The WIll Myers for James Shields trade is an example of how there is no proof in how a trade will work out. What some modern day baseball fans lose track of is how all MLB teams want to win,. And because more teams want to win now as opposed to five years from now (of course, the goal is for all teams to win every year), the teams that make the bold trade to win now are treated like they are subhuman. Like they should have no right to trade for a player that can help them win now. As if they should stay in mediocrity for the next couple seasons until every player that is touted in the minor leagues has made it to the majors. Though the Shields for Myers trade was bold, I said at the time that it had to be done from the Royals end. And though the Royals did not win the World Series in 2014, the trade for Shields, which included RHP Wade Davis as well, allowed for them to reach the postseason. Without that trade, perhaps the Royals do not get there.
But of course, the team that traded for the younger, un-established, unproven "prospect" is the one that is given credit for making the great deal. Myers will likely bounce back after an injury riddled 2014, but the truth is Tampa Bay is in a very bad spot. Their return on their good players is getting less and less and they have no money to invest in their own players. If things were so great in TB, than why did darling GM Andrew Friedman bolt for LA and genius manager Joe Maddon not return to take the same job in Chicago?
I am going to quote wikipedia's definition of what a trade in sports is:
"In professional sports, a trade is a sports league transaction involving an exchange of players' contracts or draft picks between sports clubs. Cash is another commodity that may be packaged together with contracts or draft picks to complete a trade. Typically, trades are completed between two clubs, but there are instances where trades are consummated between three or more clubs." One of the bigger trades that involved as many as four teams included three players who have been guests on the Passed Ball Show, Willie Montanez, Al Oliver and Jon Matlack. The Mets, Braves, Pirates and Rangers engineered a four team, 11 player trade which also included Hall of Famer Bert Blyleven. The Rangers acquired Matlack from the Mets and Nelson Norman and Oliver from the Pirates. The Pirates added Blyleven from the Rangers and John Milner from the Mets. The Braves added Tommy Boggs, Adrian Devine and Eddie Miller from the Rangers. And the Mets acquired Montanez from the Braves and Ken Henderson and Tom Grieve from the Rangers.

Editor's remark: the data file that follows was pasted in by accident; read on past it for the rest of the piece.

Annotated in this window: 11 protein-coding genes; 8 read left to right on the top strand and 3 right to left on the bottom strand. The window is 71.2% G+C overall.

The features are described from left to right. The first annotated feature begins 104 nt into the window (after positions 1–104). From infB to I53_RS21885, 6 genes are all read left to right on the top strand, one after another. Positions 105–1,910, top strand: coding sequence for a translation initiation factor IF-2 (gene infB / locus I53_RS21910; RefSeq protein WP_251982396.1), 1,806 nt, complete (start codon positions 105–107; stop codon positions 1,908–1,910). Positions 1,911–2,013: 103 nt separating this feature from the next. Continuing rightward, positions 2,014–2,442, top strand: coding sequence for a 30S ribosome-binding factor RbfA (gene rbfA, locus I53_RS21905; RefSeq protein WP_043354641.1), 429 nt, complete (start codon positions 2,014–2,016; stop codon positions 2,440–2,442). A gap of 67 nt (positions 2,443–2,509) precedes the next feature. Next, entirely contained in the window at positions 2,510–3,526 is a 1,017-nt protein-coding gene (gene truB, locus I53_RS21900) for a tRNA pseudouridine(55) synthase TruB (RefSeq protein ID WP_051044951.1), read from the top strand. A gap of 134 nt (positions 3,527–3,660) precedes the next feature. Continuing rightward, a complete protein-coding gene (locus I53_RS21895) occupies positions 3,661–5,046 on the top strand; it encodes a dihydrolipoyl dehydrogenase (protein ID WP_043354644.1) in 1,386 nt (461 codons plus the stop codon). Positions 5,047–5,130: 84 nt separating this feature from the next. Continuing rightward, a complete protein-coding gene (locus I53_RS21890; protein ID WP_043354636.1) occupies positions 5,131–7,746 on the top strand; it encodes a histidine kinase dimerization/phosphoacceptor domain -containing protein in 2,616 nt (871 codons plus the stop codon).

The deal that involved the most players took place on this date in 1954. The New York Yankees were searching for some younger pitching after not winning the World Series, let alone AL Pennant for the first time since the 1948 season. The deal was actually announced on November 14, but the 18th was when the trade was finally completed. The Yankees and Baltimore Orioles got together on an unprecedented 17 player trade that involved Bob Turley and Don Larsen. Billy Hunter also went from the Orioles to the Yankees in the deal. In exchange, Baltimore received catchers Gus Triandos and Hal Smith from the Yankees. In addition, the Orioles received Gene Woodling, Harry Byrd, Jim McDonald and Willy Miranda. This trade also included four players to be named later going to both teams.
On December 1, it was announced that C Darrell Johnson, RHP Mike Blyzka, OF Jim Fridley and 1B Dick Kryhoski were being sent from the Orioles to the Yankees. The same day, it was announced that LHP Bill Miller, 2Bs Don Leppert and Kal Segrist and OF Theodore Del Guercio. Del Guercio was the only player in the trade that never made it to the major leagues.
Turley, Hunter and Larsen all played for the Yankees in 1955. For the Orioles, Hal Smith was the everyday catcher and Triandos was the team's 1B. With Miranda being the everyday SS, that gave the Orioles three everyday players from this trade. Woodling, Leppert, Siegrist, Byrd and McDonald all appeared for the 1955 Orioles, with McDonald being traded back to the Yankees for LHP Eddie Lopat.
One of the things reported about the trade from the Orioles end was the fact that the team was looking to abolish its St Louis Browns history. One of the ways to do so was to have completely different players than during the time in SL. New GM and mgr Paul Richards led the charge. In this trade alone, Hunter, Fridley, Kryhoski, Larsen, Turley and Blyzka were all part of the 1954 Orioles. In fact, only 4 impact players on the 1955 Orioles played as part of the 1954 squad. CF Chuck Diering, the only everyday holdover from the previous year, Cal Abrams, Gil Coan and Eddie Waitkus- the latter released mid season by Richards. (Coan was a guest on the Passed Ball Show.) 1954 starting SS and St Louis Browns icon Vern Stephens was released after just 3 games and 7 ABs before catching on with the White Sox to finish his Hall of Fame worthy career.
Even more fascinating that was the fact that the only 4 pitchers to pitch in 1955 that were on the 1954 team did so in much reduced roles. Joe Coleman, who made 32 starts for the 1954 team, appeared in just 6 games, making 2 starts before being released. Duane Pilette made 25 starts in 1954 and appeared in just 7 games, 5 starts for the 1955 Orioles. Lou Kretlow, who appeared in 32 games, 20 starts for the 1954 team, appeared in 15, 5 before being sent to Seattle of the Pacific Coast League. Finally, Bob Kuzava, who the Orioles had acquired from the Yankees during the 1954 season, appeared in 6 games, making 1 start, before being placed on waivers and finishing the rest of the season with the Philadelphia Phillies.